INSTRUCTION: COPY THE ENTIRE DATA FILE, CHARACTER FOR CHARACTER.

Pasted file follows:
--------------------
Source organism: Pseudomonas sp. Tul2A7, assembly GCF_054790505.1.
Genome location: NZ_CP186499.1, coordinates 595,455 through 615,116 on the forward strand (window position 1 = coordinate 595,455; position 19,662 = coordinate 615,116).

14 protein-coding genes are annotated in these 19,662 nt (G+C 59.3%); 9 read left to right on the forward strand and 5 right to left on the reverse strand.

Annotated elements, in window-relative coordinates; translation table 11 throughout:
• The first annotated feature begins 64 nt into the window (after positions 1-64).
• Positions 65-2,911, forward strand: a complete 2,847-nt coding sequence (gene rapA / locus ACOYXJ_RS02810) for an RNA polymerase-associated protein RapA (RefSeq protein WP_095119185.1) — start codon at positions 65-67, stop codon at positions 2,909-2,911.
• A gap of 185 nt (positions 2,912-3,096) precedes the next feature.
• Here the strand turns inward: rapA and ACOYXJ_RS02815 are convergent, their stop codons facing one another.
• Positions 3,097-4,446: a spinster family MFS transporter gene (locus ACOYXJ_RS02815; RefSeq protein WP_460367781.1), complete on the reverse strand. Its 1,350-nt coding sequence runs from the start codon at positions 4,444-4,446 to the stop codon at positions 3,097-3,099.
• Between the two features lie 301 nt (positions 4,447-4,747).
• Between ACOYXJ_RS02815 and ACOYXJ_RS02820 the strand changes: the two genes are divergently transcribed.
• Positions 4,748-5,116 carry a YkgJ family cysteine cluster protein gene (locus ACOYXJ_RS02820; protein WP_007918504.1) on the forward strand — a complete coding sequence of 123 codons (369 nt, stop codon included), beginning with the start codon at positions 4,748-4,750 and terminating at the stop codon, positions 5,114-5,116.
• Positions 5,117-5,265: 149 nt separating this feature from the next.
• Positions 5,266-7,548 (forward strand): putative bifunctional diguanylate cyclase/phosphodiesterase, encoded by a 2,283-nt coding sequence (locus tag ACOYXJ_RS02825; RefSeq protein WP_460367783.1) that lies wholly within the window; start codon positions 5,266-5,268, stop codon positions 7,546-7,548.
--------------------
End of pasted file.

Source organism: Pseudomonas sp. Tul2A7, assembly GCF_054790505.1.
Genome location: NZ_CP186499.1, coordinates 595,455 through 615,116 on the forward strand (window position 1 = coordinate 595,455; position 19,662 = coordinate 615,116).

14 protein-coding genes are annotated in these 19,662 nt (G+C 59.3%); 9 read left to right on the forward strand and 5 right to left on the reverse strand.

Annotated elements, in window-relative coordinates; translation table 11 throughout:
• The first annotated feature begins 64 nt into the window (after positions 1-64).
• Positions 65-2,911, forward strand: a complete 2,847-nt coding sequence (gene rapA / locus ACOYXJ_RS02810) for an RNA polymerase-associated protein RapA (RefSeq protein WP_095119185.1) — start codon at positions 65-67, stop codon at positions 2,909-2,911.
• A gap of 185 nt (positions 2,912-3,096) precedes the next feature.
• Here the strand turns inward: rapA and ACOYXJ_RS02815 are convergent, their stop codons facing one another.
• Positions 3,097-4,446: a spinster family MFS transporter gene (locus ACOYXJ_RS02815; RefSeq protein WP_460367781.1), complete on the reverse strand. Its 1,350-nt coding sequence runs from the start codon at positions 4,444-4,446 to the stop codon at positions 3,097-3,099.
• Between the two features lie 301 nt (positions 4,447-4,747).
• Between ACOYXJ_RS02815 and ACOYXJ_RS02820 the strand changes: the two genes are divergently transcribed.
• Positions 4,748-5,116 carry a YkgJ family cysteine cluster protein gene (locus ACOYXJ_RS02820; protein WP_007918504.1) on the forward strand — a complete coding sequence of 123 codons (369 nt, stop codon included), beginning with the start codon at positions 4,748-4,750 and terminating at the stop codon, positions 5,114-5,116.
• Positions 5,117-5,265: 149 nt separating this feature from the next.
• Positions 5,266-7,548 (forward strand): putative bifunctional diguanylate cyclase/phosphodiesterase, encoded by a 2,283-nt coding sequence (locus tag ACOYXJ_RS02825; RefSeq protein WP_460367783.1) that lies wholly within the window; start codon positions 5,266-5,268, stop codon positions 7,546-7,548.